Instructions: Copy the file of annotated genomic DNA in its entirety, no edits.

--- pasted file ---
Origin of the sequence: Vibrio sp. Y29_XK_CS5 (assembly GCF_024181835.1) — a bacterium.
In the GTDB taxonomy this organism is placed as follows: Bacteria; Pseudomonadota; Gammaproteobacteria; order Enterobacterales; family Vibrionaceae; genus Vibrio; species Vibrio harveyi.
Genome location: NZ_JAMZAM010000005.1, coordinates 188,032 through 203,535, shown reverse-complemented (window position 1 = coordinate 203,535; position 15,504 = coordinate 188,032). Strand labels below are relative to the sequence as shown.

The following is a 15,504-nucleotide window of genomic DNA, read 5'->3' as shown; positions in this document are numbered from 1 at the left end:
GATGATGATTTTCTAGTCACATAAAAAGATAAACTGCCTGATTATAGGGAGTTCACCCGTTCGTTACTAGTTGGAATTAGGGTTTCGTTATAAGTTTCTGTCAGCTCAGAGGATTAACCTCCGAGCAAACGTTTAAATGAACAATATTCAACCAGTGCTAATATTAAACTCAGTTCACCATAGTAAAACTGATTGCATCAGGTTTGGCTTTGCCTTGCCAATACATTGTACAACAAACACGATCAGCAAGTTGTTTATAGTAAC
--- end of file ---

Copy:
Origin of the sequence: Vibrio sp. Y29_XK_CS5 (assembly GCF_024181835.1) — a bacterium.
In the GTDB taxonomy this organism is placed as follows: Bacteria; Pseudomonadota; Gammaproteobacteria; order Enterobacterales; family Vibrionaceae; genus Vibrio; species Vibrio harveyi.
Genome location: NZ_JAMZAM010000005.1, coordinates 188,032 through 203,535, shown reverse-complemented (window position 1 = coordinate 203,535; position 15,504 = coordinate 188,032). Strand labels below are relative to the sequence as shown.

The following is a 15,504-nucleotide window of genomic DNA, read 5'->3' as shown; positions in this document are numbered from 1 at the left end:
GATGATGATTTTCTAGTCACATAAAAAGATAAACTGCCTGATTATAGGGAGTTCACCCGTTCGTTACTAGTTGGAATTAGGGTTTCGTTATAAGTTTCTGTCAGCTCAGAGGATTAACCTCCGAGCAAACGTTTAAATGAACAATATTCAACCAGTGCTAATATTAAACTCAGTTCACCATAGTAAAACTGATTGCATCAGGTTTGGCTTTGCCTTGCCAATACATTGTACAACAAACACGATCAGCAAGTTGTTTATAGTAAC